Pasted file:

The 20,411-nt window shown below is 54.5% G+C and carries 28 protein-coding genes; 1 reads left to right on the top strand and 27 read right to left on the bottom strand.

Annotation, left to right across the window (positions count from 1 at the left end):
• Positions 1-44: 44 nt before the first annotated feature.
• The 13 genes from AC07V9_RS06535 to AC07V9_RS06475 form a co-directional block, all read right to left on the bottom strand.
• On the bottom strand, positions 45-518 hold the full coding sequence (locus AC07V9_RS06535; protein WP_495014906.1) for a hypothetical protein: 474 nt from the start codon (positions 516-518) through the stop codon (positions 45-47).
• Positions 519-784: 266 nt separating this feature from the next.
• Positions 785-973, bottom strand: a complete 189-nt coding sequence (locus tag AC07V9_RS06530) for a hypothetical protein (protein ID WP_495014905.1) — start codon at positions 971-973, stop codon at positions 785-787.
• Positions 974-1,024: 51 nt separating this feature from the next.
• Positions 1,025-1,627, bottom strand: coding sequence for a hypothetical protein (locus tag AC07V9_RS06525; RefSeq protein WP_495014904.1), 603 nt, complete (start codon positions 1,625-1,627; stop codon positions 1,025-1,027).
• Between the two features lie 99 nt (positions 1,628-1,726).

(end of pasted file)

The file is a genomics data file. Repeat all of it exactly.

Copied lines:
The 20,411-nt window shown below is 54.5% G+C and carries 28 protein-coding genes; 1 reads left to right on the top strand and 27 read right to left on the bottom strand.

Annotation, left to right across the window (positions count from 1 at the left end):
• Positions 1-44: 44 nt before the first annotated feature.
• The 13 genes from AC07V9_RS06535 to AC07V9_RS06475 form a co-directional block, all read right to left on the bottom strand.
• On the bottom strand, positions 45-518 hold the full coding sequence (locus AC07V9_RS06535; protein WP_495014906.1) for a hypothetical protein: 474 nt from the start codon (positions 516-518) through the stop codon (positions 45-47).
• Positions 519-784: 266 nt separating this feature from the next.
• Positions 785-973, bottom strand: a complete 189-nt coding sequence (locus tag AC07V9_RS06530) for a hypothetical protein (protein ID WP_495014905.1) — start codon at positions 971-973, stop codon at positions 785-787.
• Positions 974-1,024: 51 nt separating this feature from the next.
• Positions 1,025-1,627, bottom strand: coding sequence for a hypothetical protein (locus tag AC07V9_RS06525; RefSeq protein WP_495014904.1), 603 nt, complete (start codon positions 1,625-1,627; stop codon positions 1,025-1,027).
• Between the two features lie 99 nt (positions 1,628-1,726).